US release date: August 23, 1991
There’s one thing I didn’t really think about when we were creating this Famicompletionist concept.
It’s very quickly going to illustrate how inept we are at gaming.
I’m pretty sure everybody is inept at Gradius.
I hope you’re right, because I’m downright terrible at it!
The gameplay is straight out of the arcade machine’s “one more quarter” concept – you’re supposed to die, a lot.
Were I playing it on an actual arcade, I’d be a lot poorer by now.
Well, I don’t think I would. I’d just walk away. I’m all for difficult games, but this takes it too far.
The thing is though, I never felt cheated by the game – it never felt unfair at any point, it just felt like I needed to improve my abilities.
As some may know, Gradius III is a relatively direct port of the arcade version, with a couple of changes: some missing levels and a difficulty selector (notably, the option to select Easy mode). And I have to say, Easy mode makes a world of difference.
It seems more like memorisation than skill, though. When I started getting a bit further in the first level, I think it was just due to the fact that I had learned the enemy spawn patterns.
I think that’s exactly the point. It’s like Metal Slug’s bosses in that regard: it’s purely about pattern recognition.
That’s true. There are many similar games that rely on memory and patterns just as much as skill. In that regard, Gradius III isn’t exactly a unique game, nor is it the best implementation of those concepts.
In terms of implementation, a lot of it is due to the lack of fine controls – the hardware limits it to a point. An analog stick is pretty important for games like this; you’re limited with only a d-pad.
I suppose that didn’t really bother me: I was born and bred on the humble d-pad.
It’s interesting you say that about the lack of fine controls though, because I certainly would’ve agreed with you when I first started playing it. But then I discovered the upgrade system, which I believe is the one thing that makes Gradius III unique and gives it a distinct flavour. And also distracts from the pattern memorisation aspect of the genre.
The speed upgrade is absolutely essential. You need to upgrade it at least twice before anything else.
Oh, absolutely. And the game really becomes exciting after that. I don’t know how far you got in the upgrade tree, but going in with a fully-armed ship is a complete pleasure. The fact that the choice of what upgrades you want and when you want to deploy them is left entirely to the player is fantastic. It gives it a nice little nugget of strategy that you don’t necessarily see in other shoot ‘em ups.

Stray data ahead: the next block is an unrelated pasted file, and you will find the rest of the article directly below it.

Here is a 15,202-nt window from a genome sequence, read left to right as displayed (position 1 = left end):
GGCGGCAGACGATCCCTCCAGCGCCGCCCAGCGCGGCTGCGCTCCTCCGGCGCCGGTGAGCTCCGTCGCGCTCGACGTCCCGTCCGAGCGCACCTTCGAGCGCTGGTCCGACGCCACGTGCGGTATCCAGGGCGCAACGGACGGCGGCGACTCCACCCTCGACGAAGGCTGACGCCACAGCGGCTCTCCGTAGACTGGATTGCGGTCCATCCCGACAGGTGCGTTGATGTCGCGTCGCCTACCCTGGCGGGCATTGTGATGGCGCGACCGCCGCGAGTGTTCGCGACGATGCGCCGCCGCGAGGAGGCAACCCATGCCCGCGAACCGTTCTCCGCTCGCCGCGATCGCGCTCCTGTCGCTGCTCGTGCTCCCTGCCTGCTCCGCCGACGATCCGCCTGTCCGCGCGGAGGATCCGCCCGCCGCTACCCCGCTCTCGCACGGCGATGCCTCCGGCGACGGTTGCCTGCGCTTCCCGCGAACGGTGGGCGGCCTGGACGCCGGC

I wasn’t able to get enough upgrades without dying, so I missed out on a lot of that.
You gotta just swallow your pride and whack the difficulty level right down to easy. And feel like a gaming god!
That upgrade system is the reason to play the game. Strip that away and you’re left with a fairly dull (and outrageously difficult) shooter. It’s not particularly graphically attractive and there’s hardly anything else to the game: no save points, no real variety in level design. The sound is alright, though.
It’s a game made for arcade enthusiasts, and that’s really it. The fact that they replicated the same lag in places the arcade version suffers from confirms that.
I’d mostly agree with that. The fact that Gradius III is a SNES launch title was probably pretty important for Nintendo’s plans. It allowed them to show off a third-party arcade game and say: “Look, you don’t need to put money in machines anymore!”
Ah, the days when home consoles took a back seat to the might of the arcade. But yes, you’re exactly right. More than a few games in the SNES’ back catalogue proudly displayed their arcade origins.
And that’s really what it is. The SNES essentially killed the arcade machine. It was the time when the home console could perform just as well as the arcade machine, so they were no longer needed.
And thus began the long, steady march to irrelevancy.
So, I bet I know the answer to this question, but will you keep playing it?
AJ plays Gradius III. Poorly.
I definitely won’t be. To be honest, I was over it after only a few retries. It’s not the type of game that I find fun or satisfying to play.
Understandable. Though I do still recommend easy mode. I can see the appeal of the Gradius series, but I doubt I’ll be putting much more playtime into it. I prefer a modern derivative, like Geometry Wars.
Exactly. There are much better variants of the game style that are more enjoyable. If I wanted to play a similar game, I would load up Touhou, DoDonPachi, Geometry Wars, Nanostray, or any one of the hundreds of better alternatives.
We should totally play Geometry Wars.